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Travelling with children

Will you be going away this summer? Taking the kids with you? There are a number of things you may or may not know that you should be aware of when holidaying with children.
 

Sun protection

Childhood sunburn can double the chance of developing skin cancer later in life. Be aware that the sun is at its most intense between 11am and 3pm and keep babies out of the sun altogether.

Use waterproof sunscreen with a factor of 30+ for children over six months. Apply it 30 minutes before they go outdoors, and reapply it every two hours and directly after swimming. Also be aware that water reflects the suns light and can multiply its effects and will penetrate water down up to 10 feet. Other reflective surfaces include cement and sand. Children should also wear light, cool clothing, a hat and sunglasses. A t-shirt will provide an SPF protection of 6-8 so applying sunscreen even with t-shirts on is essential.
 
 Importantly always make sure that your children stay hydrated throughout the day.
 

Pool safety

Children need to be watched constantly. Don't depend on a lifeguard who may not be trained to UK standards.

Inflatable's such as arm bands are great for playing in the water but should not be used as a substitute for watching a child's safety, as they can easily slip off especially when sunscreen is applied.

Teach children not to jump or dive onto shallow water, run by the pool or push others in.

The water can be unclean, so try to let children swallow it and avoid swimming after eating, especially following a big meal.
 

Medicine

Children may need to be vaccinated against diseases in certain countries. Make an appointment with a travel doctor or your GP at least eight weeks before travelling so that you have time to fit in all the vaccines as they can't be given together.

Discuss with your GP taking a child’s medicine kit containing children's painkillers, such as Calpol, which contains paracetomal. Children Should NOT be given aspirin. The concern is that they could develop Reye's syndrome, a disease that affects all the organs in the body but is most lethal to the liver and brain. It is believed that aspirin does not cause Reye's syndrome but there is an association between taking aspirin during certain types of illness (flu, colds, chicken pox, ect.) and those who then develop Reye's syndrome. It is not only children who can get Reye's syndrome. It can affect teens and adults as well. You should never take any medication regularly without discussing it with a medical professional first. This includes aspirin or other pain relievers and even herbal or vitamin supplements. It is recommended that aspirin not be given to anyone under 19 years of age while they have any fever-causing illnesses. Aspirin may be listed in combination products as acetylsalicylate, acetylsalicylic acid, salicylic acid or salicylate, so be sure to check labels or ask your pharmacist. Other items to consider are sticky plasters, gauze, antiseptic spray, an insect repellent for children, calamine lotion and aftersun ointment.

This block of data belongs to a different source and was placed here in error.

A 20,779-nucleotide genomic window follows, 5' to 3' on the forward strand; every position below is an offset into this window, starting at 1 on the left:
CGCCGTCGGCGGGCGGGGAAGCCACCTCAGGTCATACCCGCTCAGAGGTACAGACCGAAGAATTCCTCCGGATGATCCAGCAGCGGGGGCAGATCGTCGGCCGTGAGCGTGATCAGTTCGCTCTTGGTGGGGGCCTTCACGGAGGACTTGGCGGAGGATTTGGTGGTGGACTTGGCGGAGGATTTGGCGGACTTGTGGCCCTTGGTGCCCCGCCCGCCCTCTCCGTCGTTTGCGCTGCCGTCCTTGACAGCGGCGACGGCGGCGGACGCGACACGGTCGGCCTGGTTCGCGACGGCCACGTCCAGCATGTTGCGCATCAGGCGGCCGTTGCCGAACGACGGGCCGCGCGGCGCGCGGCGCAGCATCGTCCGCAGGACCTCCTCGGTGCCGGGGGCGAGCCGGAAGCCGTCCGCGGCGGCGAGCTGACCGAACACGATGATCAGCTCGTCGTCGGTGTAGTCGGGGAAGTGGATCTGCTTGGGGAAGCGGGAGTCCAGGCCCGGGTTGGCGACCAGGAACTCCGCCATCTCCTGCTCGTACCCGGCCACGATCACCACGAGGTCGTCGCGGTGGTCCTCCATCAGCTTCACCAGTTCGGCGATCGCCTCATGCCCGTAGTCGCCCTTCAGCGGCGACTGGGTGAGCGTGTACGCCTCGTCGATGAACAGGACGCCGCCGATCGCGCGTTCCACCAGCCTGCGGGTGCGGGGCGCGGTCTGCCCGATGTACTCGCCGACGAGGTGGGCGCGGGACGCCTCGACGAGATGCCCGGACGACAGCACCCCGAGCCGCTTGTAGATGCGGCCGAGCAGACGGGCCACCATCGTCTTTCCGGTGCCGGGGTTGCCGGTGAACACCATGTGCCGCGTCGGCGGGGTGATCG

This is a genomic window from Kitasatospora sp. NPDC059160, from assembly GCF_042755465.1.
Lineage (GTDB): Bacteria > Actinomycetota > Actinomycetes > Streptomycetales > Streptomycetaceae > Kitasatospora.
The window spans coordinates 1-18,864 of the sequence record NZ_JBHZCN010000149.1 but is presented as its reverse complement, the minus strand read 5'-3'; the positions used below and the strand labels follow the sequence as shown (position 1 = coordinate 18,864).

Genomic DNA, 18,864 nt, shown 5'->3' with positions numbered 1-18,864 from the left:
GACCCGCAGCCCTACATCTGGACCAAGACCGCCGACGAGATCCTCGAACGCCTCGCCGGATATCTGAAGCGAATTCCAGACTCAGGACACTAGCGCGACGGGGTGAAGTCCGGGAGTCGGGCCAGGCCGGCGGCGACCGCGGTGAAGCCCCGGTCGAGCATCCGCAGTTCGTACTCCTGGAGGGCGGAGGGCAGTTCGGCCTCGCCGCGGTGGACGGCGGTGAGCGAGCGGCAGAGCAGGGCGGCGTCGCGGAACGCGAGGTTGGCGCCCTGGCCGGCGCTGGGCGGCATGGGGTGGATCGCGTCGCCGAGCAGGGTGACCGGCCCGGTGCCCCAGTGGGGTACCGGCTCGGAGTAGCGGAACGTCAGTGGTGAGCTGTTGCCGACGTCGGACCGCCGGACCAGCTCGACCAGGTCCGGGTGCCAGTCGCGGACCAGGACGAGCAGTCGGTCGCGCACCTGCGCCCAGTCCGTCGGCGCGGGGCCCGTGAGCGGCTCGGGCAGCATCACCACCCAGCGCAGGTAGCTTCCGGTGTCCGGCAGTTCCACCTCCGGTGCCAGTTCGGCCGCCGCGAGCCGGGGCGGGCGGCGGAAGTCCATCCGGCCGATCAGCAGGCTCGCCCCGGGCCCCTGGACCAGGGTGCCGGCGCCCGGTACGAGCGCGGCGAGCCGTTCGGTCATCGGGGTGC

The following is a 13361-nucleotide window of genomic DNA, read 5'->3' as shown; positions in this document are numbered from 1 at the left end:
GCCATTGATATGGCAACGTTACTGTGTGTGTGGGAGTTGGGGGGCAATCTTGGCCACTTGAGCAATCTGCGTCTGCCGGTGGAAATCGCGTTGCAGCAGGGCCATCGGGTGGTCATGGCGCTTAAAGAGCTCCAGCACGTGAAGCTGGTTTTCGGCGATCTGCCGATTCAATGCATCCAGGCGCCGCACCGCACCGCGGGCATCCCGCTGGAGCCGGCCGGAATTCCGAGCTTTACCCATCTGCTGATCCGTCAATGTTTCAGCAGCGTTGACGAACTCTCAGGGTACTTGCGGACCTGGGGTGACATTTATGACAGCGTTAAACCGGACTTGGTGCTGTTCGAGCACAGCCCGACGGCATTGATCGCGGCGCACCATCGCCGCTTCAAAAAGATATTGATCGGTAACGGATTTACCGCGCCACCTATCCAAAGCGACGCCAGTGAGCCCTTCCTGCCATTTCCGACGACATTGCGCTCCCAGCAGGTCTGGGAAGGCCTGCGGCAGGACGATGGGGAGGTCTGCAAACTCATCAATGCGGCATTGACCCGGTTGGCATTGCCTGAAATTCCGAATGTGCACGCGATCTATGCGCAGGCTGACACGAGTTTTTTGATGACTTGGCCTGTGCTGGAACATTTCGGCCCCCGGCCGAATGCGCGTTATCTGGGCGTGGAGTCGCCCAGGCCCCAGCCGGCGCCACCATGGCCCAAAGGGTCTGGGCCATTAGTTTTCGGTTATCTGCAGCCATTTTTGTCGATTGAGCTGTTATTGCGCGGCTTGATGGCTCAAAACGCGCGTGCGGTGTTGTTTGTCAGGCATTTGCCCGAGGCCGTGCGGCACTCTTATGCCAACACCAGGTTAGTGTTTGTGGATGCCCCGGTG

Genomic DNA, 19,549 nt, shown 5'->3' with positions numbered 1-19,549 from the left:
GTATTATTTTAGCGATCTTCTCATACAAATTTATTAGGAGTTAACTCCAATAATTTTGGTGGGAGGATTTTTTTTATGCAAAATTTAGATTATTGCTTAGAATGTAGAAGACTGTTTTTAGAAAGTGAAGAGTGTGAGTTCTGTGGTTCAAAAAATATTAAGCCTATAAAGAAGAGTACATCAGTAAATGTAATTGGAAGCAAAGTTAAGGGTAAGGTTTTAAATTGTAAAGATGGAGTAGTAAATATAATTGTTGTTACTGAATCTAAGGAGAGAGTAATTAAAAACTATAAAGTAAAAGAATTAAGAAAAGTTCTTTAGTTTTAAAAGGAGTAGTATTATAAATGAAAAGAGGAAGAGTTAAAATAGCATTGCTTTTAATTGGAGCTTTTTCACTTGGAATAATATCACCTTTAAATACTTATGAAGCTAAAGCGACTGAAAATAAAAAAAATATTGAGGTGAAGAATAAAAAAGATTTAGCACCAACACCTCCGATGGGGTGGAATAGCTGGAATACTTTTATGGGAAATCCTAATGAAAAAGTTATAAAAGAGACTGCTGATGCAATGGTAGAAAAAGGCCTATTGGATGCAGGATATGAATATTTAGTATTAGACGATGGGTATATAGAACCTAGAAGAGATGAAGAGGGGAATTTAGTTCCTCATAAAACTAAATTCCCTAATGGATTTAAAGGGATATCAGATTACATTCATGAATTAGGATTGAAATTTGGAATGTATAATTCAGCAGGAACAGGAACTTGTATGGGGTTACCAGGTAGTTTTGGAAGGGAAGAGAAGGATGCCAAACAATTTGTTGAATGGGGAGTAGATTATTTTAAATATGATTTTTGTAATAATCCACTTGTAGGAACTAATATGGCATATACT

Top tip

Take out travel health insurance - it's vital when travelling with children. If your child is taking prescription medicine, remember to stock up in advance of your trip.
 
 
 
 
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Editor: Ryan Cranston
 
 

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Disclaimer
All content within this article is provided for general information only, and should not be treated as a substitute for the medical advice of your own doctor or any other health care professional. Health Matters is not responsible or liable for any diagnosis made by a user based on the content of the Health Matters website. Health Matters is not liable for the contents of any external internet sites listed. Always consult your own GP if you're in any way concerned about your health. 

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